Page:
- Technology integration: How will this technology be used to transform teaching and learning by accomplishing something that was previously difficult or impossible?
- Technology curriculum: How will this technology be used to advance the development of specific digital literacy skills of instructors or learners?
- Professional development: How will the organization use formal and/or informal opportunities to prepare the instructional staff to effectively harness this new technology?
Technological: The technological domain concerns itself with the concrete technical needs of the implementation. Key areas and their primary considerations include:
- Devices and digital tools: How will the organization select, procure, distribute and track instructional technology?
- Infrastructure. How will the organization ensure that the network, its configurations and the management of the devices is sufficient for sustaining the implementation?
- IT support. How will the organization provide on-going assistance to instructors and learners using the technology?
Organizational: The organizational domain concerns itself with practical, systemic questions necessary to the overall implementation. Key areas and their primary considerations include:
- Management: How will the organization monitor and manage the various aspects of the initiative?
- Policies: How will the organization need to establish or adjust policies in order to accommodate or promote the vision of the implementation?
- Business planning: How will the implementation impact the business in terms of funding, legal implications, public relations or other facets of the organization?
When new technology initiatives are successful, decisions for the selection and implementation of technology must align across all three domains. For example, let’s explore a new technology initiative with a stated goal of supporting global collaboration skills.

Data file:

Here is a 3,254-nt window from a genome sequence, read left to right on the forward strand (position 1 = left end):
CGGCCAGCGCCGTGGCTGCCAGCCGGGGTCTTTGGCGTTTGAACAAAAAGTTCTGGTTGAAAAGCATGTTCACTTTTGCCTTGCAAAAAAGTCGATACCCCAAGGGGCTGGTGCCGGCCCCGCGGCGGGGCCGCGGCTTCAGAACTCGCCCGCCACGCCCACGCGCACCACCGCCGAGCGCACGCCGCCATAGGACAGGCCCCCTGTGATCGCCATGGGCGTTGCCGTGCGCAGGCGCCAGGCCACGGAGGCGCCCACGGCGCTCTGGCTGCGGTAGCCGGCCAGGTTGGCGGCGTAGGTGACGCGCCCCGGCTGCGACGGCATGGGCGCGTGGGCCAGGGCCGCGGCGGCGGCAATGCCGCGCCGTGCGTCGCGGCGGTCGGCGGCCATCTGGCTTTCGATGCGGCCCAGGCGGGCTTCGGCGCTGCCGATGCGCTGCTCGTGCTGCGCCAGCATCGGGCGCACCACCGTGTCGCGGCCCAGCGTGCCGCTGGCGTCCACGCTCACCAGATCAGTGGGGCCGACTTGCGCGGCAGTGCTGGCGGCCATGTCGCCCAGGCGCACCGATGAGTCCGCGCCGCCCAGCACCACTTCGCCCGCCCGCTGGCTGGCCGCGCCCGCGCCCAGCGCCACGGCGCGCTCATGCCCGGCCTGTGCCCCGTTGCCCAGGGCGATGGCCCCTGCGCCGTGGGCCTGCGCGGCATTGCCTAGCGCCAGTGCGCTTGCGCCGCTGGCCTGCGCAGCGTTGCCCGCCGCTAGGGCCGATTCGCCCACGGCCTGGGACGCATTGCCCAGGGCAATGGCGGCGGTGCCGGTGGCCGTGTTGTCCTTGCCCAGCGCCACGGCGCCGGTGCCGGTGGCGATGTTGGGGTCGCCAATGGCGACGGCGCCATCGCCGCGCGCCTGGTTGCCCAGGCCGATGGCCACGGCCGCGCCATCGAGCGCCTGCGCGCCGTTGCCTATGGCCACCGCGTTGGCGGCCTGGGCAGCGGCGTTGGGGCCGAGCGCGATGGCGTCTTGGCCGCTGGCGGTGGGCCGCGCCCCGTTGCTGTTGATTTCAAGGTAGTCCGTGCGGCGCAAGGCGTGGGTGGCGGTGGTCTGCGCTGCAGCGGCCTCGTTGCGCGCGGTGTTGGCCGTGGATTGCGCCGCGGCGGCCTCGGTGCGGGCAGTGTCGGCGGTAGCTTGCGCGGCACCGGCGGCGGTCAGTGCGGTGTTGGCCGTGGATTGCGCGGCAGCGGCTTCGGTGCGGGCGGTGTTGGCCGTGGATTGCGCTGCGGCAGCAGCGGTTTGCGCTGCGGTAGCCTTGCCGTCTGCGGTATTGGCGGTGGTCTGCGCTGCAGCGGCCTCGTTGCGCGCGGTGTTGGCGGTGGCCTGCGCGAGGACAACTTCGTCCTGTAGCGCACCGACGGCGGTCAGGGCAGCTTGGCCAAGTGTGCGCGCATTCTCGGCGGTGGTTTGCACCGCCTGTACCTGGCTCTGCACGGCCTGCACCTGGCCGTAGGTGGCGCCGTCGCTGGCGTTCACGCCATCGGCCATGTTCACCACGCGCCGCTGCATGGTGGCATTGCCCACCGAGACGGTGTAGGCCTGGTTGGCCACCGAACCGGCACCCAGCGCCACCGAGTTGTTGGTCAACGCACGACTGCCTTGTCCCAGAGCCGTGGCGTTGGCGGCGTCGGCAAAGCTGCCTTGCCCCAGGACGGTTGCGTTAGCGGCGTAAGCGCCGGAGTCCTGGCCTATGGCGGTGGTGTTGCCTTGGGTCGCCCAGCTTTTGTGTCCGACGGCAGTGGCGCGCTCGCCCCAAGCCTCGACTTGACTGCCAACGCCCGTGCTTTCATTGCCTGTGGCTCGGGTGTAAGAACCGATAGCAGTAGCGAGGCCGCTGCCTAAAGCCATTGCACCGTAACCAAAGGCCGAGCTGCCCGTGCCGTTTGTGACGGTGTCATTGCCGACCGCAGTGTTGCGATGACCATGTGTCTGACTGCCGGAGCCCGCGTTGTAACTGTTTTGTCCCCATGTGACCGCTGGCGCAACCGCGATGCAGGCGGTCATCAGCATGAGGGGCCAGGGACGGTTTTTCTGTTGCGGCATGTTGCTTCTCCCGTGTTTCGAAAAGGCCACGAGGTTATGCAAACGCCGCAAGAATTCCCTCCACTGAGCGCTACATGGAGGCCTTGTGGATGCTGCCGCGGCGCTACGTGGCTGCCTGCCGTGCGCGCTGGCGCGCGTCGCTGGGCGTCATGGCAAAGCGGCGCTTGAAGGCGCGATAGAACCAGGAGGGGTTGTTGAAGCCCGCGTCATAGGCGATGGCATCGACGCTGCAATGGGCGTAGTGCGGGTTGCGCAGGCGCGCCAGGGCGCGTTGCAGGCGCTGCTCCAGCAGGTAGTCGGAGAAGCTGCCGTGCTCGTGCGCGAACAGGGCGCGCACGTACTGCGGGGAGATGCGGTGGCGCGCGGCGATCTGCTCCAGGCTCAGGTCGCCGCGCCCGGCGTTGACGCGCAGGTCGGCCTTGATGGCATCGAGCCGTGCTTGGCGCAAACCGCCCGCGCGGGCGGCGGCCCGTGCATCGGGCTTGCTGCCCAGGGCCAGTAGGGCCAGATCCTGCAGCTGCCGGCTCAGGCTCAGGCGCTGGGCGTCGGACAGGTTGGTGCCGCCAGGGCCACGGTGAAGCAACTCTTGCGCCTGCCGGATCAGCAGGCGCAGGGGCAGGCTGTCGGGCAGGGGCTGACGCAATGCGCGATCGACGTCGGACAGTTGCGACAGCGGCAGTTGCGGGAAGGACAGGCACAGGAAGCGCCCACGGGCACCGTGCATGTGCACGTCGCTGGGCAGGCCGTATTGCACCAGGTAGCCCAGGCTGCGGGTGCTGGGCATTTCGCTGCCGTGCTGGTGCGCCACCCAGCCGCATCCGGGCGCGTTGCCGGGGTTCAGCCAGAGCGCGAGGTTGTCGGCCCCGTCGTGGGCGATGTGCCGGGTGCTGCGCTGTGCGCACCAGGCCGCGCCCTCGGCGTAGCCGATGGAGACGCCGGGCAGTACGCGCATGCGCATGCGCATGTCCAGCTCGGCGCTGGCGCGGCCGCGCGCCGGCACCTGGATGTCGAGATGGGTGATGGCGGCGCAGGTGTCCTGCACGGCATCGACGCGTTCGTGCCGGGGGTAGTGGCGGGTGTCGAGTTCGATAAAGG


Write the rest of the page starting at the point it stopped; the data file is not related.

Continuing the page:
- Instructional decisions should consider elements of communication, collaboration and digital citizenship skills, as well as support in how to use digital communication and collaboration tools.
- Technological decisions are focused on instructors and learners having access to devices with audio-visual capabilities and collaborative software, as well as access to a network that has the bandwidth and proper settings for working with others outside the organization.
- Organizational decisions might be made about network and social media policies or funding to support ongoing global projects. While this example is not comprehensive, it illuminates the need for leaders throughout an organization to align their efforts to a shared vision and defined outcomes for the implementation of a particular technology.
Buy-in from stakeholders
In addition to aligning decisions with the vision, successful technology implementations take buy-in. Your organization could select the greatest technology in the world, but if people don’t care or don’t want to use it, it’s unlikely the technology will be successfully implemented. In order to build buy-in, you need to garner stakeholder input and clarify your vision.